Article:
All In Favour Of A Palestinian State?


Over the past month or so, several well-intentioned friends and family members from Australia and elsewhere have sent me links to online petitions from activist organisations, urging the UN member states "to endorse the legitimate bid for recognition of the state of Palestine". The thing is, most of the tuned-in, politically active Palestinians I know, are opposed to this bid.

Why? Well, it largely comes down to one hugely important detail to do with political representation. The Palestinian Liberation Organisation (PLO) is currently a permanent observer in the United Nations, a status which has not been granted to any other liberation organisation. This is a permanent seat inside the UN which ensures representation of all its people, regardless of where they are living. Now when you consider that 70 per cent of Palestinians are refugees, this last point is extremely important.

What I’ve learned from the number of seminars and public lectures I’ve been to in Bethlehem over the past fortnight is that a "state" can only represent its immediate dependents. If the bid is passed, and the Palestinian Authority replaces the PLO in the UN context, what will happen when this new Palestinian state claims the rights of refugees living in Jordan or Lebanon, for example?

Add to the mix the fact that there is currently no precedent for this type of move whereby a liberation organisation has attempted to be recognised as a state inside the UN while not being remotely autonomous, and you’ve got yourself one helluva question mark. A big, fat ambiguous question mark which could ultimately rule out any true prospect for peace.

At this point, it’s important for us to be clear about what UN admission would actually mean because it certainly does not equate to a right to statehood. Rather, this upgrading inside the UN would allow the Palestinian representative to claim additional rights within the UN system and perhaps as a result of that change in member status, enable "The State" to access more effective legal mechanisms, including the International Criminal Justice system. Maybe.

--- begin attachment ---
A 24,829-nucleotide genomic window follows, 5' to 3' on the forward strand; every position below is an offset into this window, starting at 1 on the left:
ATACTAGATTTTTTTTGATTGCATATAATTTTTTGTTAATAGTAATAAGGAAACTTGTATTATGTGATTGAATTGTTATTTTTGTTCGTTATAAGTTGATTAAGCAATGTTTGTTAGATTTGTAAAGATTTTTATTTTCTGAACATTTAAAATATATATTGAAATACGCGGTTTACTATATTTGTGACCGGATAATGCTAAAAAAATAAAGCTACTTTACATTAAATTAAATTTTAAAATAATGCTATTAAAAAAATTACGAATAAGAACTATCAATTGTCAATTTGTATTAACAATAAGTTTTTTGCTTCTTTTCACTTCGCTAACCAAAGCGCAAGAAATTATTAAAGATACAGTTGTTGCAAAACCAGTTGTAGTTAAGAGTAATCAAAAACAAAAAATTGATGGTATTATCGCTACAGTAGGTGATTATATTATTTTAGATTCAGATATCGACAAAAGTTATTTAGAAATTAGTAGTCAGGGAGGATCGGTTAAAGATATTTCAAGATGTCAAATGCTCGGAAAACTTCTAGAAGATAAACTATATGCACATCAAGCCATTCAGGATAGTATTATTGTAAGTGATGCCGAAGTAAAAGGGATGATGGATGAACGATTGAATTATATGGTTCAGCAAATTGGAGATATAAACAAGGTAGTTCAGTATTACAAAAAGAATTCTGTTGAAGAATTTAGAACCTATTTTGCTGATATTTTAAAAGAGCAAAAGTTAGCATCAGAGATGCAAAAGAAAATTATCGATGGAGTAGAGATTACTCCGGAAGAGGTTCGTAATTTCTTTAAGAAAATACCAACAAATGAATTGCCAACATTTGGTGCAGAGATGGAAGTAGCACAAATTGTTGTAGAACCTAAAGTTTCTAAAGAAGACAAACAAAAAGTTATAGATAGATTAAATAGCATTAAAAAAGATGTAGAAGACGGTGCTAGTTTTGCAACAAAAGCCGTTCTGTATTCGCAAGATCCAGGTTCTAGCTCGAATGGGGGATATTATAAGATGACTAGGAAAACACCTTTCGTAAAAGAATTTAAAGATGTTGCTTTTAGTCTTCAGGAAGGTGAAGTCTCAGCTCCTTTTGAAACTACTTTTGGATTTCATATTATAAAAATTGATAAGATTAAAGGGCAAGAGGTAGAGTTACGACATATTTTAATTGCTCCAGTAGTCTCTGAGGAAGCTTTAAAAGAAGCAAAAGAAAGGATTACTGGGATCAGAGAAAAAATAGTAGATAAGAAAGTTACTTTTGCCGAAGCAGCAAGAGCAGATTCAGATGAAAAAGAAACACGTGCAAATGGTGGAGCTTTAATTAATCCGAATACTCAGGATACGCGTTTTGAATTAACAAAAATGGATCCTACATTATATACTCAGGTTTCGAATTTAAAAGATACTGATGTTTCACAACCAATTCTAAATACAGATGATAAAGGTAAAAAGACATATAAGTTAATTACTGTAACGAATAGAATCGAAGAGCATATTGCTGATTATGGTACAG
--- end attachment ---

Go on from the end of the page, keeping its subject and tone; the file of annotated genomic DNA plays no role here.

If you’ve read or watched any media recently on the topic, you could be forgiven for thinking that this September initiative was actually going to result in real, positive change for the people of Palestine; that the Israeli soldiers stationed at checkpoints inside this new state would suddenly disappear, that Israel’s "security fence", also known as the "apartheid wall", which continues to be built on Palestinian land (no where near the 1967 borders stipulated by this new state) would begin to be dismantled, that the Israeli settlements which have not stopped sprouting up everywhere (especially on prime, agricultural Palestinian land and often nearby hugely valuable and remarkably rare water reservoirs) would simply fade away into the horizon, along with the illegal Israeli settlers. Sadly, this is not the case.

Some human rights organisations hope that this upgrade of Palestinian representation in the UN system will strengthen Palestine’s influence over the international community’s willingness to end Israel’s occupation of the Palestinian Territories and its continuous violations of international law. But, as a Palestinian friend of mine said the other night, "we don’t have too delve very deep into analysis to discover that over the past 63 years, the international community has done very little to resolve, or indeed, help the Palestinian case".

Would this change of status within the UN system really be all it takes, after all this time, to finally change the direction of the international community? Is it really worth jeopardising the unique and internationally recognised representational role and capacities of the PLO?

Personally, I doubt it.

Launched in 2004, New Matilda is one of Australia's oldest online independent publications. It's focus is on investigative journalism and analysis, with occasional smart arsery thrown in for reasons of sanity. New Matilda is owned and edited by Walkley Award and Human Rights Award winning journalist Chris Graham.